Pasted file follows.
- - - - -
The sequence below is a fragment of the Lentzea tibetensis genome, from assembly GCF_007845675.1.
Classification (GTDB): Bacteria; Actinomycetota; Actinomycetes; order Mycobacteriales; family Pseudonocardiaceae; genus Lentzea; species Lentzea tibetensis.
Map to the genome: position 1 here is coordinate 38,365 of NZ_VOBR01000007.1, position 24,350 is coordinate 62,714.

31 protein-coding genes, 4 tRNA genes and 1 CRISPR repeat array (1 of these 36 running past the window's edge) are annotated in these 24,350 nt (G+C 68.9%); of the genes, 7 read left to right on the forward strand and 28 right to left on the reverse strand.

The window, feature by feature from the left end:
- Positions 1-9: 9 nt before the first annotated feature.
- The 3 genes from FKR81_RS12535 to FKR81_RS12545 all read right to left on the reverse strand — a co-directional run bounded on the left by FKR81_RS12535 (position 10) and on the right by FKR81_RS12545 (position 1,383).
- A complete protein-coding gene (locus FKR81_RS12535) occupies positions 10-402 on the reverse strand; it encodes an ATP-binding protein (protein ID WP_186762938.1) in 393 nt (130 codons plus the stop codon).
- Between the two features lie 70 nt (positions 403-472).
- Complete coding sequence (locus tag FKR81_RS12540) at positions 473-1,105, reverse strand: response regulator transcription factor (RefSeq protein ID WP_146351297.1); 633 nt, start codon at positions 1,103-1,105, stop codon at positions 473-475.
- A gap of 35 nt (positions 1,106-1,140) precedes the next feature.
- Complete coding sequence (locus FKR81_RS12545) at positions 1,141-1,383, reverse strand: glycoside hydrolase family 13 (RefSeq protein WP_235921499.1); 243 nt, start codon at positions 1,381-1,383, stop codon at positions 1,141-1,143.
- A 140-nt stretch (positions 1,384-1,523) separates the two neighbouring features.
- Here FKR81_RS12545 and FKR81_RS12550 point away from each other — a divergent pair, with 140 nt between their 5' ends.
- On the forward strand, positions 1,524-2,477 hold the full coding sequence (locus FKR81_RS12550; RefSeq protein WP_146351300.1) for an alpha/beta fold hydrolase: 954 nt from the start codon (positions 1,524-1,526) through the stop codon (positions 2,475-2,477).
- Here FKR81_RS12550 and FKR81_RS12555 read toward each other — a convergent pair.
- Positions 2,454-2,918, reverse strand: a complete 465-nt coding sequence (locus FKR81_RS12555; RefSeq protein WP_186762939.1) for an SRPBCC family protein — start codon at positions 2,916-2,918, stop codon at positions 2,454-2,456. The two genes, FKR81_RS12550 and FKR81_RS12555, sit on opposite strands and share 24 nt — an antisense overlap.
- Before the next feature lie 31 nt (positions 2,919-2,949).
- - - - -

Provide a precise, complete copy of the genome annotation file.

The sequence below is a fragment of the Lentzea tibetensis genome, from assembly GCF_007845675.1.
Classification (GTDB): Bacteria; Actinomycetota; Actinomycetes; order Mycobacteriales; family Pseudonocardiaceae; genus Lentzea; species Lentzea tibetensis.
Map to the genome: position 1 here is coordinate 38,365 of NZ_VOBR01000007.1, position 24,350 is coordinate 62,714.

31 protein-coding genes, 4 tRNA genes and 1 CRISPR repeat array (1 of these 36 running past the window's edge) are annotated in these 24,350 nt (G+C 68.9%); of the genes, 7 read left to right on the forward strand and 28 right to left on the reverse strand.

The window, feature by feature from the left end:
- Positions 1-9: 9 nt before the first annotated feature.
- The 3 genes from FKR81_RS12535 to FKR81_RS12545 all read right to left on the reverse strand — a co-directional run bounded on the left by FKR81_RS12535 (position 10) and on the right by FKR81_RS12545 (position 1,383).
- A complete protein-coding gene (locus FKR81_RS12535) occupies positions 10-402 on the reverse strand; it encodes an ATP-binding protein (protein ID WP_186762938.1) in 393 nt (130 codons plus the stop codon).
- Between the two features lie 70 nt (positions 403-472).
- Complete coding sequence (locus tag FKR81_RS12540) at positions 473-1,105, reverse strand: response regulator transcription factor (RefSeq protein ID WP_146351297.1); 633 nt, start codon at positions 1,103-1,105, stop codon at positions 473-475.
- A gap of 35 nt (positions 1,106-1,140) precedes the next feature.
- Complete coding sequence (locus FKR81_RS12545) at positions 1,141-1,383, reverse strand: glycoside hydrolase family 13 (RefSeq protein WP_235921499.1); 243 nt, start codon at positions 1,381-1,383, stop codon at positions 1,141-1,143.
- A 140-nt stretch (positions 1,384-1,523) separates the two neighbouring features.
- Here FKR81_RS12545 and FKR81_RS12550 point away from each other — a divergent pair, with 140 nt between their 5' ends.
- On the forward strand, positions 1,524-2,477 hold the full coding sequence (locus FKR81_RS12550; RefSeq protein WP_146351300.1) for an alpha/beta fold hydrolase: 954 nt from the start codon (positions 1,524-1,526) through the stop codon (positions 2,475-2,477).
- Here FKR81_RS12550 and FKR81_RS12555 read toward each other — a convergent pair.
- Positions 2,454-2,918, reverse strand: a complete 465-nt coding sequence (locus FKR81_RS12555; RefSeq protein WP_186762939.1) for an SRPBCC family protein — start codon at positions 2,916-2,918, stop codon at positions 2,454-2,456. The two genes, FKR81_RS12550 and FKR81_RS12555, sit on opposite strands and share 24 nt — an antisense overlap.
- Before the next feature lie 31 nt (positions 2,919-2,949).